UK: Plans to scrap EU law by end of year abandoned

UK: Plans to scrap EU law by end of year abandoned

The UK government is to abandon plans to scrap or review EU law by the end of this year.

business secretary Kemi Badenoch said that the majority of the 4,000 pieces of retained EU legislation would remain law and that up to some 800 would be removed.

The news follows a warning from 25 leading British safety bodies that proceeding with the bill would seriously endanger workplace standards.

Ms Badenoch’s allies did not deny that the UK government was preparing to abandon a December 31 2023 “sunset clause” under which EU laws would expire automatically if they had not been altered or retained.

One ally said: “We want to streamline regulation, but we are not getting rid of stuff for its own sake. We want to do it properly. It has to be done line by line. These things need proper thought and consideration, not blanket scrapping.”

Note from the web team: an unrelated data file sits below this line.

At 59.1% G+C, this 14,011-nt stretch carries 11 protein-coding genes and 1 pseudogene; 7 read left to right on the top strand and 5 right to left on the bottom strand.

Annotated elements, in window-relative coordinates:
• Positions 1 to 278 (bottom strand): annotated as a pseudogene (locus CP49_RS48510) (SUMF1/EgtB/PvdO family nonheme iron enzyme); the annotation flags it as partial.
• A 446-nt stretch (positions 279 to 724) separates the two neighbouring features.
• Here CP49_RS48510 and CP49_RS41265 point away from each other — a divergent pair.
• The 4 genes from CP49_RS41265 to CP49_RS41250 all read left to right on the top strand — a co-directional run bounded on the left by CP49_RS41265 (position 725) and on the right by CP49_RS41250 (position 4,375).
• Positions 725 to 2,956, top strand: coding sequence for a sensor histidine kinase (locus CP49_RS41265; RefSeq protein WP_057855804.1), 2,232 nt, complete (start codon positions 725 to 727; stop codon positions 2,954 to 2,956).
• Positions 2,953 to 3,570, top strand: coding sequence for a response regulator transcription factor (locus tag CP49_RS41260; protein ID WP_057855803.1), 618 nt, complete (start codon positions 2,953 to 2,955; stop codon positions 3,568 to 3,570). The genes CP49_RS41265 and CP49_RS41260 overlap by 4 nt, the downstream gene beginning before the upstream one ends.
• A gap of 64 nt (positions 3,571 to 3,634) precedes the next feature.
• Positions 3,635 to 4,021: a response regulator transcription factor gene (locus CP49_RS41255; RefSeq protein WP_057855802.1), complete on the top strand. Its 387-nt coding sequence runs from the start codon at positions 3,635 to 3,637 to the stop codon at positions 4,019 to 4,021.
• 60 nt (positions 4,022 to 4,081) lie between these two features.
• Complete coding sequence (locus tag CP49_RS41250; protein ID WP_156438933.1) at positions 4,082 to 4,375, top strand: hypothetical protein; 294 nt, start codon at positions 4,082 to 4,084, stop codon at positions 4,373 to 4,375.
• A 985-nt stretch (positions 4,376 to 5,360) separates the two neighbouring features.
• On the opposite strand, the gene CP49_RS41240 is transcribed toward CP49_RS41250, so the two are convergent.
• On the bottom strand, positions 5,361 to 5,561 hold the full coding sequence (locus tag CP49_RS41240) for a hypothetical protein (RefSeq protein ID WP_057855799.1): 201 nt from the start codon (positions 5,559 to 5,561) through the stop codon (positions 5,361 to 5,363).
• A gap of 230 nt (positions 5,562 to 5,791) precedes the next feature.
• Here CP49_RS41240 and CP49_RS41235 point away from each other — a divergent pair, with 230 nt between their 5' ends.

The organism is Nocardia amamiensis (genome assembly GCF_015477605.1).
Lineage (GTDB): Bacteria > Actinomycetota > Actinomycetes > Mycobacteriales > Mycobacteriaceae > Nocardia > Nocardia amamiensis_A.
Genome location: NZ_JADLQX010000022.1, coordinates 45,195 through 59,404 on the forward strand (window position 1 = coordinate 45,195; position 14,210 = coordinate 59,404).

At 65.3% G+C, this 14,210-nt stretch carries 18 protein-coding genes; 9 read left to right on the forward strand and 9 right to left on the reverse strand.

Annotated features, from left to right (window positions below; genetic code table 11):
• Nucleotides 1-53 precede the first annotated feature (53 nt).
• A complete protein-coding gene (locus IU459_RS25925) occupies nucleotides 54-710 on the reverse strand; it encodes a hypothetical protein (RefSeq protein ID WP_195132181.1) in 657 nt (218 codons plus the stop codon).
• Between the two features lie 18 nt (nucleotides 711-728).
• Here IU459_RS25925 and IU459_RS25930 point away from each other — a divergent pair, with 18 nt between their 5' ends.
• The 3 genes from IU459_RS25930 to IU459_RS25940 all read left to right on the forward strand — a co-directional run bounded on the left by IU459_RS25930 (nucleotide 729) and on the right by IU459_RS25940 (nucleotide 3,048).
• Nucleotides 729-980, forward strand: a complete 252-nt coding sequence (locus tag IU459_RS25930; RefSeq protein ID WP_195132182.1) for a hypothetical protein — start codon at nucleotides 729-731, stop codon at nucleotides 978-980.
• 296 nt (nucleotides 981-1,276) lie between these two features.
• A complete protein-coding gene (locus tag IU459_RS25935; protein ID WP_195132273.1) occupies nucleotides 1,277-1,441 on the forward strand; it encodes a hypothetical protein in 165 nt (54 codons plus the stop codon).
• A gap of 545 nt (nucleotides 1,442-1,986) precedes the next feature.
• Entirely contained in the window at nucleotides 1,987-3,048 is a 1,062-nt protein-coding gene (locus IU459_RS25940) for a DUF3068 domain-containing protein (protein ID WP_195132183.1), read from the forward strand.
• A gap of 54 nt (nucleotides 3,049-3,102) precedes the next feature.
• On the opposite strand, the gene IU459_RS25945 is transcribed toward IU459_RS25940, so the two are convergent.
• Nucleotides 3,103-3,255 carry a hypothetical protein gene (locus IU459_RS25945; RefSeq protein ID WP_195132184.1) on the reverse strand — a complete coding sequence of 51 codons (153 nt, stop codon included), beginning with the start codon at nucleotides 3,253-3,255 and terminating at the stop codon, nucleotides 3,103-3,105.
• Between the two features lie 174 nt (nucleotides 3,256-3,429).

A source in the government said that the bill, which was brought forward by Jacob Rees-Mogg MP, would still end the supremacy of EU law, but that Ms Badenoch’s approach was practical and that she was preparing concessions in anticipation of opposition in the Lords. “If Brexiteers want delivery, they should get behind what Kemi is doing,” said one.

A government spokesperson said: “We remain committed to ensuring the Retained EU Law Bill receives Royal Assent and that the supremacy of EU law ends with unnecessary and burdensome EU laws removed by the end of this year.”

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